4. Results and Discussion

4.1. The Removement of the Emissivity

By setting  s, the transient response is corrected using (1). The results are shown in Figure 5. Figures 5(a) and 5(b) show the original temperature distribution and transient responses. There is a great difference between Pos1 and Pos2. Figure 5(c) shows the corrected temperature distribution at the end of heating (0.3 s). The black stripes are almost invisible. Pos1 and Pos2 show nearly similar temperature. The transient responses of the 3 positions are shown in Figure 5(d). Pos3 has a high rising rate in the heating phase and high falling rate at the cooling phase; Pos1 has low rising rate in the heating phase and low falling rate in the cooling phase; Pos2 almost coincided with Pos1. These are in line with the transient response acquired from homogeneity surface [22].

Figure 5: (a) Original image, (b) original transient responses, (c) corrected infrared image at 0.3 s, and (d) processed transient responses of different positions.
4.2. Automatic Defect Independent Component (IC) Identification Using Kurtosis

In order to realize the automatic detection of the defect, the images which have been processed by two-heat balance states-based method are processed by ICA. Table 1 shows the four ICs and the corresponding estimated mixing vectors. It is noted that IC2, IC3, and IC4 highlight different parts of the excitation coil and several relative areas due to reflection of the shining sample surface. In addition, IC1 highlights the area including slot tips and its estimated mixing vector shows that the high rising and falling rate in heating and cooling phase around the slot tip are in line with the previous analysis [22]. The kurtosis is also calculated using (4). The kurtosis of IC1 is the maxim value (25.7) over other ICs (IC2 1.8; IC3 5.6; IC4 3.8) that directly indicates the defect area. Hence, the kurtosis can be calculated to detect the defects automatically.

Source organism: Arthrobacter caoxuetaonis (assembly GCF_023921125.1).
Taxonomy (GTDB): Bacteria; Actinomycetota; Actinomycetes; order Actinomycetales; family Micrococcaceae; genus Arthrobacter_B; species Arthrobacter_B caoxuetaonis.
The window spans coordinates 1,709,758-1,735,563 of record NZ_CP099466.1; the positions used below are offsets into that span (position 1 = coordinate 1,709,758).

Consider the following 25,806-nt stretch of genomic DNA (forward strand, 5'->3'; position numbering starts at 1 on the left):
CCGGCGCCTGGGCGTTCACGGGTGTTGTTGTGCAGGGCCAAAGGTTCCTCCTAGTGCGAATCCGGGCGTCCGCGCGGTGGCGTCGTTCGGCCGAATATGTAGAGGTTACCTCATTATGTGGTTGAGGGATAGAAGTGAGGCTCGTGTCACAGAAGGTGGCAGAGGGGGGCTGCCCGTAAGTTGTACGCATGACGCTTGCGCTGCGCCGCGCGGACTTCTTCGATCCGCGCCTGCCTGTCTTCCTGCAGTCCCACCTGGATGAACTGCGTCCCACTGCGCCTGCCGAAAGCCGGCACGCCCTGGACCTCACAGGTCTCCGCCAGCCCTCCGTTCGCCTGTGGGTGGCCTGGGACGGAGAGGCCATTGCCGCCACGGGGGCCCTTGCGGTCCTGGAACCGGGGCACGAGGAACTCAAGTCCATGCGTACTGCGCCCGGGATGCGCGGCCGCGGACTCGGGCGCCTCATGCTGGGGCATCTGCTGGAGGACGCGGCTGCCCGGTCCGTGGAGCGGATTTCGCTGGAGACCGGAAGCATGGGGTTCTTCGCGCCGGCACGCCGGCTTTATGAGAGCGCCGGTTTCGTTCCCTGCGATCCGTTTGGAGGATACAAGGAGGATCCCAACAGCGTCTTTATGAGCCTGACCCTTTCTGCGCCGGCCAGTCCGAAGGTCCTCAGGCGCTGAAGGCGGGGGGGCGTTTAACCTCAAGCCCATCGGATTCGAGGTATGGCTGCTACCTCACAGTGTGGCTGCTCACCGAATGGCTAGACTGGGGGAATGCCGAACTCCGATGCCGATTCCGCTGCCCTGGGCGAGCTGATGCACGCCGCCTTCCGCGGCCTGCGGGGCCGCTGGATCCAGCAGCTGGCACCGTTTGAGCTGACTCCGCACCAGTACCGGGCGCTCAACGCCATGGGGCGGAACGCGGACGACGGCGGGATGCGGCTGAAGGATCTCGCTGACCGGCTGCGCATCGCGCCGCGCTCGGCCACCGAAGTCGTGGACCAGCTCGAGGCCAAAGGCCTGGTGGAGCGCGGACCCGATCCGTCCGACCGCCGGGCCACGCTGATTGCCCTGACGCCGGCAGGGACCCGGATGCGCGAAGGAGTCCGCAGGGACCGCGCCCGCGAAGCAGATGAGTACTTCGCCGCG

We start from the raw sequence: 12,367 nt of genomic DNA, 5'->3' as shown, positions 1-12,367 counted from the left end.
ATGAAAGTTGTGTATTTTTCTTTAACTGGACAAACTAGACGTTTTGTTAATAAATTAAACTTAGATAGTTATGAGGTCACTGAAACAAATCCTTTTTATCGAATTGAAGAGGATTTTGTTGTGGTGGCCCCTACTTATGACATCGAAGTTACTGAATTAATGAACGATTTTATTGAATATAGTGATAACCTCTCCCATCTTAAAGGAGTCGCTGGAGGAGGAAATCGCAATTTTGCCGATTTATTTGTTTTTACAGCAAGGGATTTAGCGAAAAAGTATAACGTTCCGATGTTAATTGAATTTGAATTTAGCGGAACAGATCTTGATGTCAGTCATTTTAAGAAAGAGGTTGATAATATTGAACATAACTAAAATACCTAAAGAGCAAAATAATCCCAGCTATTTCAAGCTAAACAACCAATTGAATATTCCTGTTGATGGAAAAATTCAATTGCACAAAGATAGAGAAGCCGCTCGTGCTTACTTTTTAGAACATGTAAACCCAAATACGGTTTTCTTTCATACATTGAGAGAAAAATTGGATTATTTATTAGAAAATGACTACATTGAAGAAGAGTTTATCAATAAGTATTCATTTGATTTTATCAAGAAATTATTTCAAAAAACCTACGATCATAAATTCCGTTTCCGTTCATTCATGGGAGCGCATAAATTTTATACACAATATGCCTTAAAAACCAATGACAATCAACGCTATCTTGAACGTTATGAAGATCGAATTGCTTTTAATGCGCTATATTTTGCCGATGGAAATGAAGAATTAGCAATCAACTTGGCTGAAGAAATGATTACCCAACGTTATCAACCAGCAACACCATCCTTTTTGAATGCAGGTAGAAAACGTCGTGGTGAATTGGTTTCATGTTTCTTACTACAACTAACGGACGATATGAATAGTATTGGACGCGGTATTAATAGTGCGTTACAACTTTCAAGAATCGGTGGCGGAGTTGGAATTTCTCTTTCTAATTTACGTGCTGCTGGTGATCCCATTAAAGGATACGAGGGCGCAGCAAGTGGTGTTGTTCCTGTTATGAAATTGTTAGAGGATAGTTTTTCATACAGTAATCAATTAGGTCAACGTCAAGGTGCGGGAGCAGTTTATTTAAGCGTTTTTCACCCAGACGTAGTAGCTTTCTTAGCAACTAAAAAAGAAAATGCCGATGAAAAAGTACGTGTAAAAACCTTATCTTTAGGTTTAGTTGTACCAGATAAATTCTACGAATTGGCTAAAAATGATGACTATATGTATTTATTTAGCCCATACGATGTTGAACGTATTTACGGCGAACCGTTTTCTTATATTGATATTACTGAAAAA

Table 1: Independent components and estimated mixing vectors.

To further verify the above method, one subsurface defect and three surface defects in stainless steel welds are employed for testing. All testing was carried out from the top side. The results are shown in Table 2. There is a slot of 5 mm length and 1 mm width in sample (1). The IC1 highlights the area including defect, and its kurtosis is the maxim value (67.9) over other ICs (IC2 12.7; IC3 6.1; IC4 8.8). There is a subsurface defect of 5 mm length, 1 mm width, and 2 mm depth in sample (2). The IC1 highlights the area including defect, and its kurtosis is the maxim value (40.0) over other ICs (IC2 11.4; IC3 11.3; IC4 3.6). There are two surface defects of 1 mm diameter, 3 mm and 5 mm depth in sample (3). Similarly, the IC1 highlights the area including defects, and its kurtosis is the maxim value (62.8) over other ICs (IC2 16.1; IC3 6.2; IC4 3.3). It is clear that the proposed method can detect the defects effectively and automatically.

Table 2: Samples and independent component.

5. Conclusion

In this paper, two-heat balance states-based method and blind source separation are combined for defect automatic identification. A validated experiment is carried out. The conclusions can be drawn as follows.(1)The temperature and emissivity are separated by the two-heat balance states-based method.(2)The IC highlighting the defect can also be identified using kurtosis. The singular pattern around crack tips has a high temperature in small area and high temperature gradient around the edge. This results in extremely super-Gaussian and maximum kurtosis value.

Conflict of Interests

The authors declare that there is no conflict of interests regarding the publication of this paper.

Acknowledgments

This paper is supported by “the Fundamental Research Funds for the Central Universities” (ZYGX2012YB029) and “the National Natural Science Foundation of China” (Grant nos. 61102141 and 51407024).